The Wild File

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Dec 1, 2004
Outside Magazine

A Colorado reader wants to know why his IPOD STOPS WORKING when he climbs fourteeners. Two things can go wrong. Like all devices powered by a lithium-ion battery, an iPod will shut down when the temp is cold enough to neutralize the ion-transferring chemical reaction in the battery. Warmth will revive it. With a hard-disk-based music player like the iPod, thin air is a bigger threat. These units store data on a hard drive that spins at 4,200 rpm while a head floats nanometers above it, reading data. As air pressure drops, the air cushion has fewer molecules to sustain it; take it high enough and you risk a "head crash," in which head and disk collide, damaging your song library. Apple advises a ceiling of 10,000 feet for the 'Pod, but climbers on Everest have successfully busted out the...

wild file

Illustration by Jason Holley

Q) My son read an adventure book called Brian's Winter, in which it gets so cold that trees explode. Does that really happen?
Karyn Kay, New York, New York

In Gary Paulsen's 1996 novel about the harrowing exploits of 13-year-old Brian Robinson—who survives a winter in the Canadian woods by overcoming a bear attack, a shortage of grub, and biting cold—the title character wakes up one morning to find trees cracking like rifles and sending foot-long splinters his way. Exciting though it is, that's a stretch. Oregon State University plant physiologist Les Fuchigami says trees do split open suddenly, but not in the morning, and not this dramatically. The phenomenon is called frost cracking, and it can happen to hardwoods that have wounds in their bark. It occurs late in the day, after the sun has warmed the tree and then recedes behind a cloud or sets, causing the air temperature to plunge and cooling the outside of the tree too quickly. The temperature shift creates mechanical stress inside the tree, leading to...well, not really a bang, but a loud whimper.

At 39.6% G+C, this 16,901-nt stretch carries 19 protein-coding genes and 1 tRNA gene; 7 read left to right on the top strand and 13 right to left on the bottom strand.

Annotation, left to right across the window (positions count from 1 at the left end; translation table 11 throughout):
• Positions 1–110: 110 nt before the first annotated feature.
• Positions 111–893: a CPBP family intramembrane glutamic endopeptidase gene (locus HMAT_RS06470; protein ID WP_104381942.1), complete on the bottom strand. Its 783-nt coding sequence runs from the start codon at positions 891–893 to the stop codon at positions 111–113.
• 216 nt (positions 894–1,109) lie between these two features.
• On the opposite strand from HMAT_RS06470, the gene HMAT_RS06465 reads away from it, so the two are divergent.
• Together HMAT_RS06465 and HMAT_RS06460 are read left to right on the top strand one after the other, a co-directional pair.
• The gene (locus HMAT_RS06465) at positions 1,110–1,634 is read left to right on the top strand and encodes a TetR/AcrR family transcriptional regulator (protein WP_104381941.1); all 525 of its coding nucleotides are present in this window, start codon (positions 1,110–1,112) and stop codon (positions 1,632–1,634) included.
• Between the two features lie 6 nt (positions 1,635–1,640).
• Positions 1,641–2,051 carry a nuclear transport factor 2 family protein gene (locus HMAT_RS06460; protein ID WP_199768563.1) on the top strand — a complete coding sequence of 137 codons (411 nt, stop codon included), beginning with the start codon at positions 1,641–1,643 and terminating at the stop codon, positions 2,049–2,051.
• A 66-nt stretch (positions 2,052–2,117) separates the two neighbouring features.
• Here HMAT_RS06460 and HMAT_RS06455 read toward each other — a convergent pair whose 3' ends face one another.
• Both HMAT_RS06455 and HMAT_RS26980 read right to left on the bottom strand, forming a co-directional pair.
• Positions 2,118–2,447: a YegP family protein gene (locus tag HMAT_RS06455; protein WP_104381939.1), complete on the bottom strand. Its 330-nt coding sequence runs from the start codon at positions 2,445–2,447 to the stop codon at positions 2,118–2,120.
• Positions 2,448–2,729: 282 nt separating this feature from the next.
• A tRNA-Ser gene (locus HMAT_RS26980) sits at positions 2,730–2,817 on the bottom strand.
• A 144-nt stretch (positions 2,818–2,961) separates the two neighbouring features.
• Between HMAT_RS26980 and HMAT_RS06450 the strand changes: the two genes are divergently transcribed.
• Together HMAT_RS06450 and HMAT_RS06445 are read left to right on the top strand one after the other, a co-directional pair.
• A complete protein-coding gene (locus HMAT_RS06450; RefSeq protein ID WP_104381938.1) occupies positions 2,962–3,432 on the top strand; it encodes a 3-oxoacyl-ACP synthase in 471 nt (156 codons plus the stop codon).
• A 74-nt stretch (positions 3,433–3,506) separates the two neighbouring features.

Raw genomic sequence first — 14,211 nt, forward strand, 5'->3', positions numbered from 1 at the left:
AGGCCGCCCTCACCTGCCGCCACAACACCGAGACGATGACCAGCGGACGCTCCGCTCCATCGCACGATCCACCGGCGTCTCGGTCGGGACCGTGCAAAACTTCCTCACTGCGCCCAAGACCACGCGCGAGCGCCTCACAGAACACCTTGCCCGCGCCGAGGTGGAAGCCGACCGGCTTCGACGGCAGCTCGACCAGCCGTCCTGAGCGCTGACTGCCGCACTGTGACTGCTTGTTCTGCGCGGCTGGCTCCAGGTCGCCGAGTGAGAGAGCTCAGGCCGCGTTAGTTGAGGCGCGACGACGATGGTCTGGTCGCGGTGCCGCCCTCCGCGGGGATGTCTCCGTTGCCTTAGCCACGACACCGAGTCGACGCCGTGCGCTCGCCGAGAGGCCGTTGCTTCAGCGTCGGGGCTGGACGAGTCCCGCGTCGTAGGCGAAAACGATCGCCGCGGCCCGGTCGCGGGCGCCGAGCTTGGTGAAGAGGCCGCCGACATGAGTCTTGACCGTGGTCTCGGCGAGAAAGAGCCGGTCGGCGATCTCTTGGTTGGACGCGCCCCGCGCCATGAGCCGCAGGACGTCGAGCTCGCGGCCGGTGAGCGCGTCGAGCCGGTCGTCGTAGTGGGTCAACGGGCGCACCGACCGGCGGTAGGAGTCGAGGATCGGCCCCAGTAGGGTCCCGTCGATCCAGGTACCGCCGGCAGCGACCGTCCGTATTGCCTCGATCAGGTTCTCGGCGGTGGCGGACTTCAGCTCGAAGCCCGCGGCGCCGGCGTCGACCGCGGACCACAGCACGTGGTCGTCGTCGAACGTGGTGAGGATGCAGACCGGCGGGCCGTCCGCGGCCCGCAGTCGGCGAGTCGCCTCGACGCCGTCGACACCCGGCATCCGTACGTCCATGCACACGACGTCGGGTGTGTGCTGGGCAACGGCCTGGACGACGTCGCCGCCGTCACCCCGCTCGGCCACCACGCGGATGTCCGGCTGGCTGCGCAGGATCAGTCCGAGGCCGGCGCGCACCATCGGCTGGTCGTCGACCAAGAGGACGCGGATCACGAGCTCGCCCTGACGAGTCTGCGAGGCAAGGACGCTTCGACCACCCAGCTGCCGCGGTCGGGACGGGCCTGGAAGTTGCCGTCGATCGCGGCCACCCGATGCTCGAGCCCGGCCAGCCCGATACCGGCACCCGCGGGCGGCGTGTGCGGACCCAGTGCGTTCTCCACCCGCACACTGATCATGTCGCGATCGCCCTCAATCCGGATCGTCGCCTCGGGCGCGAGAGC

Q) Can earthquakes harm fish and marine mammals?
Jackie Rohrer, Montreal, Quebec

About 80 percent of earthquakes occur in oceans, mostly along the seismically volatile Pacific Rim. For sea critters, the worst thing they're likely to suffer is an earache. Brandon Southall, a marine biologist for the National Oceanic and Atmospheric Administration, says quakes create some of the loudest natural noises in the ocean, in the form of ultra-low-frequency rumbles that large whales can hear from thousands of miles away. Scientists don't know whether this causes pain, but confused cetaceans have been known to grumble back in unison, like dogs howling at a police siren. Shallow quakes can also cause tsunamis, which routinely wipe out fish swimming near the coast. Created by an uplifting of the ocean floor, these waves travel 500 miles per hour toward shore, but to animals in the deep ocean they're just a passing ripple.

Q) What's the oldest man-made object in space?
Stacey Yates, Sugar Land, Texas

The Methuselah of space stuff is Vanguard I, a three-pound aluminum sphere measuring six inches across. Launched by the U.S. Navy in 1958, it was the fourth satellite rocketed into space. (The Soviets' Sputnik I and II were first; the U.S. satellite Explorer I was third.) Dave Williams, a planetary scientist at NASA, says Vanguard I wasn't much to look at—Soviet premier Nikita Khrushchev mocked it as the "grapefruit satellite"—but it did have serious scientific aims, such as testing the viability of solar-cell batteries in space. Vanguard I went silent in 1964, but since it orbited much higher than its predecessors—well above the atmospheric drag that slowed the other satellites down and caused them to decay sooner—that little grapefruit won't burn up for at least 200 years.

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